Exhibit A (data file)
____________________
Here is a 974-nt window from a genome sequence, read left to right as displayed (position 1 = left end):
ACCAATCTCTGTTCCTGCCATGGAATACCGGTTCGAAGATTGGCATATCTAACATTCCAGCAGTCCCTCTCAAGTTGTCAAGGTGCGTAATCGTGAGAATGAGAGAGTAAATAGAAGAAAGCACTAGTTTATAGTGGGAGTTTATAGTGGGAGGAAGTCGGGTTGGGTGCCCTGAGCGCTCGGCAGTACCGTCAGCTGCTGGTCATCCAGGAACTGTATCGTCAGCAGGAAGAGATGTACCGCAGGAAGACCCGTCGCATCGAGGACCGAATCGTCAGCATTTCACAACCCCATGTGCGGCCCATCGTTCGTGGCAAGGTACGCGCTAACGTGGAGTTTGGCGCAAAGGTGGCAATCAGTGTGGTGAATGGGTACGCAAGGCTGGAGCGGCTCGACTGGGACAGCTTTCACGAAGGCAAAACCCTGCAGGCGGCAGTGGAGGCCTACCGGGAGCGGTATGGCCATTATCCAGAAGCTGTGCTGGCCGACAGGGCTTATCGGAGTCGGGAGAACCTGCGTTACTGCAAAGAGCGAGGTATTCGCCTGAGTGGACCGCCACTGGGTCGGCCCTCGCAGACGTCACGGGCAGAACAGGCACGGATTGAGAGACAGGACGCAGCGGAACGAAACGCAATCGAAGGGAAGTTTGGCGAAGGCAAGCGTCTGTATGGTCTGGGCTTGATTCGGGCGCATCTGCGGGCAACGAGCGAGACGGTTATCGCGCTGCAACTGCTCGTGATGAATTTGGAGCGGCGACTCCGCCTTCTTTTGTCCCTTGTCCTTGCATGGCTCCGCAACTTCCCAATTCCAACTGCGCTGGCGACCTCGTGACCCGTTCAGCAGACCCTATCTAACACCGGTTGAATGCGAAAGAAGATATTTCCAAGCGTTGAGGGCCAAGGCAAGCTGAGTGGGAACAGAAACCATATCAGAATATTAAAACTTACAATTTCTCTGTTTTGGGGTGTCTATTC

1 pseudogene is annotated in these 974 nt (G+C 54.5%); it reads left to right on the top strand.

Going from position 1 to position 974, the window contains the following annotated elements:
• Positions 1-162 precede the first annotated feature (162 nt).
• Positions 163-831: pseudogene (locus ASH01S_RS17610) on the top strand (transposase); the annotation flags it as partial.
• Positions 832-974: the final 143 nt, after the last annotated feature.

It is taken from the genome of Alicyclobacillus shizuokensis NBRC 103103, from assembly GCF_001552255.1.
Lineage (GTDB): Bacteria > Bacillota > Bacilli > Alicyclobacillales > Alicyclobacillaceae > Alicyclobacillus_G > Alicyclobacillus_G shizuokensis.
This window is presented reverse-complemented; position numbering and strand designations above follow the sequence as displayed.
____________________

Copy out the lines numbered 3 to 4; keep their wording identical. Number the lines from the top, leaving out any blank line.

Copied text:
1 pseudogene is annotated in these 974 nt (G+C 54.5%); it reads left to right on the top strand.

Going from position 1 to position 974, the window contains the following annotated elements: